S Suh, BS, M Helm, MS, T L Kindel, MD, PhD, M I Goldblatt, MD, J C Gould, R M Higgins, MD. Medical College of Wisconsin
Introduction: The primary objective of this study was to determine the impact of nausea on post-operative outcomes in bariatric surgery patients.
Methods: A retrospective chart review was conducted of adult patients who underwent a primary laparoscopic Roux-en-Y gastric bypass (LRYGB) or sleeve gastrectomy (LSG) between 2014 and 2017 at a single institution. Post-operative nausea was defined as patients who had nausea reported by the patient and documented by providers in the medical record as nausea requiring medications, or emesis. Univariate analyses were performed to determine the impact of post-operative nausea on patients’ length of stay, readmissions, reoperations and overall complications.
Results: There were 449 total primary bariatric surgery patients in the study period. Of these patients, 160 (35.6%) had documented post-operative nausea. Demographic factors that contributed to post-operative nausea included non-white race and undergoing a LSG (p=0.007 and p=0.001, respectively) (Table 1). Non-white patients had a 1.8 times increased risk of experiencing post-operative nausea compared to white patients (p=0.007). Patients who underwent a LSG had a 2.0 times increased risk of post-operative nausea compared to LRYGB (p=0.001). Patients with documented nausea had a statistically significant increased length of stay for LRYGB and LSG alone, as well as combined (2.4 ± 1.9 days vs 1.6 ± 1.0 days; p=<0.0001). Documented nausea patients were also more likely to have an upper endoscopy and Emergency Department visit within 30 days post-operatively (p=0.007 and p=0.02, respectively).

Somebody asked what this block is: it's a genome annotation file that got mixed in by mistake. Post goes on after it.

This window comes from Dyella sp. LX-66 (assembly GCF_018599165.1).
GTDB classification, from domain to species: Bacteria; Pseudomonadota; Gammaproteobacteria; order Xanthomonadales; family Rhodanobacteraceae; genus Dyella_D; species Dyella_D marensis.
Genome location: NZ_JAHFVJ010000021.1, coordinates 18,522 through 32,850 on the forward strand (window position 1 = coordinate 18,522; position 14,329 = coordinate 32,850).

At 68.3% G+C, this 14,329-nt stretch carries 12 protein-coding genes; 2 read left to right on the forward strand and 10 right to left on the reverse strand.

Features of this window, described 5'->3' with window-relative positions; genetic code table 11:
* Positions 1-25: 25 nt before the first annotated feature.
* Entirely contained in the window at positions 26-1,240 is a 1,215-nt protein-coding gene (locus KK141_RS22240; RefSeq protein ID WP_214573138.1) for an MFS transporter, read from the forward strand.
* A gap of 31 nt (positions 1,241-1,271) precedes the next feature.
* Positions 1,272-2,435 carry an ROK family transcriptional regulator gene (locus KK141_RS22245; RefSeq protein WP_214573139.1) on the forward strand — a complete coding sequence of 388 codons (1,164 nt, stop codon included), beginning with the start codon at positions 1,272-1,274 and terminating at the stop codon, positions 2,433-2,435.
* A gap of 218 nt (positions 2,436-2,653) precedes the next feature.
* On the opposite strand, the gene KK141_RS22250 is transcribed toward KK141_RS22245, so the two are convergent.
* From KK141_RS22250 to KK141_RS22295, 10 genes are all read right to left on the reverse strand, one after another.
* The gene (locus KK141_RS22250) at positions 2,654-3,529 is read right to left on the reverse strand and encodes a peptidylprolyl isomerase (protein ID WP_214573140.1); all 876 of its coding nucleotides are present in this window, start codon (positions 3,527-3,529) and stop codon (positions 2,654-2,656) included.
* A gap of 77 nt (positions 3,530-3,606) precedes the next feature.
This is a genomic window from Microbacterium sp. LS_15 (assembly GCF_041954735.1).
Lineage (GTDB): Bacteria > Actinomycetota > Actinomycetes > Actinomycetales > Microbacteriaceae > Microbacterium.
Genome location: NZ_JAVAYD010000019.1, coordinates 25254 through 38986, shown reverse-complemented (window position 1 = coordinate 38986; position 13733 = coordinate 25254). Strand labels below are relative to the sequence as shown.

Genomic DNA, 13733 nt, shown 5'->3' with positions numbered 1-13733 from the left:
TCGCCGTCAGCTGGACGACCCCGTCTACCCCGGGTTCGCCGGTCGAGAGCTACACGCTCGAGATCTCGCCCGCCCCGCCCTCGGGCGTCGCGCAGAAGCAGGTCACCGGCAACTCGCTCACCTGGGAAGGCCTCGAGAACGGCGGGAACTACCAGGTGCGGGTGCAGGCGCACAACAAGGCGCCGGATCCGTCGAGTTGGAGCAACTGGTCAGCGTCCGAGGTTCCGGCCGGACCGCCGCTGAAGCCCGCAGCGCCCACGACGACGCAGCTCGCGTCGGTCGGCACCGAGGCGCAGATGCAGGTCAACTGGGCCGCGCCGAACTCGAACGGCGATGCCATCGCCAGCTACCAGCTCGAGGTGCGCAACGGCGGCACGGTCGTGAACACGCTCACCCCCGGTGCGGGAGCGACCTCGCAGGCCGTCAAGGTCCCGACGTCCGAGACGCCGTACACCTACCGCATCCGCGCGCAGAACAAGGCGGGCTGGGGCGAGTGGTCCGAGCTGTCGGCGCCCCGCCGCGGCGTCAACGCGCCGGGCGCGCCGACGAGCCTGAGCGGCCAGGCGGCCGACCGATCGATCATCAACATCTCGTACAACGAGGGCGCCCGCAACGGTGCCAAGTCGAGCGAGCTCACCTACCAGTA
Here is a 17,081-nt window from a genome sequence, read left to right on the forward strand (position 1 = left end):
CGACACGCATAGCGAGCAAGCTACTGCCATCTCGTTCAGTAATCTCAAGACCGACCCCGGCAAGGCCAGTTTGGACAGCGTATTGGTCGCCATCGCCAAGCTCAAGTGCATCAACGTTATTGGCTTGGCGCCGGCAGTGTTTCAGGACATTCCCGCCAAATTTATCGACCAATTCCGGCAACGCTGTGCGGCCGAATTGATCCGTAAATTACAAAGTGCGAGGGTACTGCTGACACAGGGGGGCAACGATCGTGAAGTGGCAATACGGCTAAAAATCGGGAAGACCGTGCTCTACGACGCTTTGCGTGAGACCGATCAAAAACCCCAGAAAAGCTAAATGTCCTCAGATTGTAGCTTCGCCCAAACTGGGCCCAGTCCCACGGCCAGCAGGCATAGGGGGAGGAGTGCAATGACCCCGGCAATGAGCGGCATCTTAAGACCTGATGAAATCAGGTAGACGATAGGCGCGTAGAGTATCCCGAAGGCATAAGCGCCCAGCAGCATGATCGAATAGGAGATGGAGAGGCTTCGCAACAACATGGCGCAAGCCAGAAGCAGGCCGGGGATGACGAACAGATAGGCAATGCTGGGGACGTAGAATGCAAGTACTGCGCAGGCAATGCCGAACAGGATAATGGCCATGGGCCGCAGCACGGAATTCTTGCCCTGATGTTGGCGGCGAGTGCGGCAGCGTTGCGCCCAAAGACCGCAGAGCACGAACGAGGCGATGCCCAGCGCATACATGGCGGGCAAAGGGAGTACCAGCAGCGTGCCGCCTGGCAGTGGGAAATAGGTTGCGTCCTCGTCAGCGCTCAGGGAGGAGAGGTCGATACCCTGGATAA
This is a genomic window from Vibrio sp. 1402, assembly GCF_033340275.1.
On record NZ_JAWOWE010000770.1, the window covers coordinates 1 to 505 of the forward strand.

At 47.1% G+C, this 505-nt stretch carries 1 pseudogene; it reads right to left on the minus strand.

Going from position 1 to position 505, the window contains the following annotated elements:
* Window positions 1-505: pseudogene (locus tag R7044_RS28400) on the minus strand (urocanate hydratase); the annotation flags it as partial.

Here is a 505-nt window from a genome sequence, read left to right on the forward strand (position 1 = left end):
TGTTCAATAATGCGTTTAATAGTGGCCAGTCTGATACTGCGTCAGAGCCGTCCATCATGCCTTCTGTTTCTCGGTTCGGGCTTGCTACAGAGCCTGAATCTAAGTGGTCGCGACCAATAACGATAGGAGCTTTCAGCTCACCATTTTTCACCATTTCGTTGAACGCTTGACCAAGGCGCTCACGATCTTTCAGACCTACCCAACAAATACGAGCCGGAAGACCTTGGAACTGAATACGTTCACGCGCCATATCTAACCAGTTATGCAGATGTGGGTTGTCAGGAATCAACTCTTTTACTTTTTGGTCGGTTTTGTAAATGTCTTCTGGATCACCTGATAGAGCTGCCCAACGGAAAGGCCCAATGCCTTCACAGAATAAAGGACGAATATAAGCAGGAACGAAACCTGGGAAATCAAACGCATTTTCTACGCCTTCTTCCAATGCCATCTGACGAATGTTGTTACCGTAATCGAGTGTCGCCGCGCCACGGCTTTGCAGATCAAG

Conclusions: Post-operative nausea was more likely in non-white patients and those who underwent a LSG. Patients with documented nausea had increased length of stay, more upper endoscopies and Emergency Department visits. These results highlight the need for a metric to more accurately measure post-operative nausea, as well as a standardized anti-emetic pathway to improve quality outcomes.
Table 1. Demographic variables and perioperative outcomes in patients with and without documented nausea
*Indicates statistical significance (p≤0.05)
No documented nausea
|Race (non-white)||67 (23.2%)||
|Procedure type (LSG)||145 (50.2%)||
|Length of stay (days)||1.6±1.0||
|Emergency department visit||28 (9.7%)||
|Post-operative intervention (upper endoscopy)||0 (0%)||
Presented at the SAGES 2017 Annual Meeting in Houston, TX.
Abstract ID: 91845
Program Number: S052
Presentation Session: Bariatric I – Complications
Presentation Type: Podium